Prague in state of emergency as water engulfs the city
Monday, June 3, 2013, 3:24 -
The Czech capital declared a state of emergency after being hit by the worst flooding the city has seen in over a decade.
More than 2,700 people have been evacuated from Prague after being hit by the worst floods the Czech Republic has seen in the last ten years.
The rising waters, caused by several days of rain, forced school closures, disrupted public transport and even led local authorities to close the famous Charles Bridge, usually jammed with tourists. Many roads and train lines were shut down, including the main one from Prague to the eastern part of the country.
Efforts to keep the River Vltava at bay were supported by volunteers and military troops, as metal flood barriers and sandbag walls were erected all throughout the city. Elsewhere in Prague, zoo officials were forced to tranquilize the tigers so they could be moved to the safety of higher ground.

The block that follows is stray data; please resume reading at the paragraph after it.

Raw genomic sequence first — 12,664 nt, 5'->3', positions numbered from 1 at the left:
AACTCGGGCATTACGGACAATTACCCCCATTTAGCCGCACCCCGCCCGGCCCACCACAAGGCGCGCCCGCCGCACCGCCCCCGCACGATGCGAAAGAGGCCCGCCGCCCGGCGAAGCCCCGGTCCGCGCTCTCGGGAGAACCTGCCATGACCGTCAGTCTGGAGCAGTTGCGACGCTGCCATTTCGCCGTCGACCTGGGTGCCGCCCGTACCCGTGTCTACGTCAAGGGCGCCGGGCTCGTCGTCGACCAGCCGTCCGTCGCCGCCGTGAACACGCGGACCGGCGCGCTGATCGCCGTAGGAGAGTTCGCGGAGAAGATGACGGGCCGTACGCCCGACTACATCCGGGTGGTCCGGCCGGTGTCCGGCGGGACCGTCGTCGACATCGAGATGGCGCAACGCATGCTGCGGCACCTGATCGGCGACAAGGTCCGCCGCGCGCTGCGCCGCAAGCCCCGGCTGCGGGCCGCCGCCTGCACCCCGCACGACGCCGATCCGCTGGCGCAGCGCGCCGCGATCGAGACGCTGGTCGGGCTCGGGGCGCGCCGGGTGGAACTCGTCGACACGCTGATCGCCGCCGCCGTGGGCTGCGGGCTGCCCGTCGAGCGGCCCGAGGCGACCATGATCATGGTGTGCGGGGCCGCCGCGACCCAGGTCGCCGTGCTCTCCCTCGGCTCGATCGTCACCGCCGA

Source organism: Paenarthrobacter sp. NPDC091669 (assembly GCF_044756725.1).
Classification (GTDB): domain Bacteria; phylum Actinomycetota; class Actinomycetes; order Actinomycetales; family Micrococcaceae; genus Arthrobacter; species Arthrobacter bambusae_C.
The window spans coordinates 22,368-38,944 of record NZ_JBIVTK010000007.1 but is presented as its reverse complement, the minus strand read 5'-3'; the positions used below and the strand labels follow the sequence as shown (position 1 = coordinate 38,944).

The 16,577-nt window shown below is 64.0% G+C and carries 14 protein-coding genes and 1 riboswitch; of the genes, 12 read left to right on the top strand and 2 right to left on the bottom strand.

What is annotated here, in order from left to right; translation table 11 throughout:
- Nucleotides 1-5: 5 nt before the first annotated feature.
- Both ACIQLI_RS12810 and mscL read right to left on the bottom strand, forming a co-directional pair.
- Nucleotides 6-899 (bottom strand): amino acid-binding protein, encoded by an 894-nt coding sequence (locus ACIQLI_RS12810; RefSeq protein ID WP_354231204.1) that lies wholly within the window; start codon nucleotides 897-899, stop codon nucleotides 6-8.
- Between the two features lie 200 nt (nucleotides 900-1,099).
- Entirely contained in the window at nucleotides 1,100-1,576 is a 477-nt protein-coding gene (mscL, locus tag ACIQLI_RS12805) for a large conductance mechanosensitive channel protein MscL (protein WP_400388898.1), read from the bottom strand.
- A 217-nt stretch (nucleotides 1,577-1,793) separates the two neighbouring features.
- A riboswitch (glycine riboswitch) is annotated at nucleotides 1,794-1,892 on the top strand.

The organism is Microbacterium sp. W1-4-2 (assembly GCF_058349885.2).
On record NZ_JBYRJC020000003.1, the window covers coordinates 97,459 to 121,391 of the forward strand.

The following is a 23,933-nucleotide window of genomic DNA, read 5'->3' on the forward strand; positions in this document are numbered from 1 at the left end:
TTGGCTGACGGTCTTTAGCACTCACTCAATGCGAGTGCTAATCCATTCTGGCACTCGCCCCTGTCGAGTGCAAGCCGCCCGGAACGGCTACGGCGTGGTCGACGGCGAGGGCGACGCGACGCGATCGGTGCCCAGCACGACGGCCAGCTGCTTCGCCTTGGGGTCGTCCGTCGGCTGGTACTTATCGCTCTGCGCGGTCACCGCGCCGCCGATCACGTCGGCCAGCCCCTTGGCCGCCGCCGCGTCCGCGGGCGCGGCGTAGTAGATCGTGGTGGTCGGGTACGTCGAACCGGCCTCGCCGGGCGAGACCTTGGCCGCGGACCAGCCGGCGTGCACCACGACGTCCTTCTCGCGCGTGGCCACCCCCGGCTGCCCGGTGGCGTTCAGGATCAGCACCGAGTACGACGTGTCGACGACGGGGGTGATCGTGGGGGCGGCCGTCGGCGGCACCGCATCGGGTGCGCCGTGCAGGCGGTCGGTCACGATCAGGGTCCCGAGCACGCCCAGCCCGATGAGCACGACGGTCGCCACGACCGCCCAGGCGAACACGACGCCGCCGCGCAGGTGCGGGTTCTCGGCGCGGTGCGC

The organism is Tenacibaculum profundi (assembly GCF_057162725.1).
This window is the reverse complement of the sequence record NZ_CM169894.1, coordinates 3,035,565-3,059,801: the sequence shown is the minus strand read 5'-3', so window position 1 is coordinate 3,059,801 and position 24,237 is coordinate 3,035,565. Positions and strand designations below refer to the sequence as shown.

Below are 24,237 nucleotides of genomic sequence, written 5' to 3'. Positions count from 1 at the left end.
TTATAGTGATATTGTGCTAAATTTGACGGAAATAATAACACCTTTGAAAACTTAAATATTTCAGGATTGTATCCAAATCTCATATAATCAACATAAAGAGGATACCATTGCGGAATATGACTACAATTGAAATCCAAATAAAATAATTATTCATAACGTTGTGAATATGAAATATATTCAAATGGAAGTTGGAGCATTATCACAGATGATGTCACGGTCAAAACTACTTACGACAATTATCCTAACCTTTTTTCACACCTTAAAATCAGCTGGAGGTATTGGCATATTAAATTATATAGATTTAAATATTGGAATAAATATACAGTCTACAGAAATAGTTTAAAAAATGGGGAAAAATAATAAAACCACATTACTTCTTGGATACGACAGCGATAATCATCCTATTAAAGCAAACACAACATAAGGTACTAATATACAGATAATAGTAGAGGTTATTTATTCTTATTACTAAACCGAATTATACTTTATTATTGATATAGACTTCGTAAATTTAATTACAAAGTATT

Petr Necas, the Czech prime minister, has released emergency funds for those affected by the flooding. Necas has pledged 300 million Czech crowns (the equivalent of $15 million) and said another 2,000 troops are ready to join the nearly 300 soldiers already in the city.
To many, the flooding brings back memories of 2002, when rising water levels killed 17 people and forced tens of thousands to leave their homes. Following the disaster, the Czech government spent nearly $150 million on installing anti-flood system to protect the capital, as it is one of the countries main sources of tourism revenue.
The rain in Prague is expected to continue for at least another two days, leading many to believe that the rivers have not yet peaked and the situation could get worse before it gets better.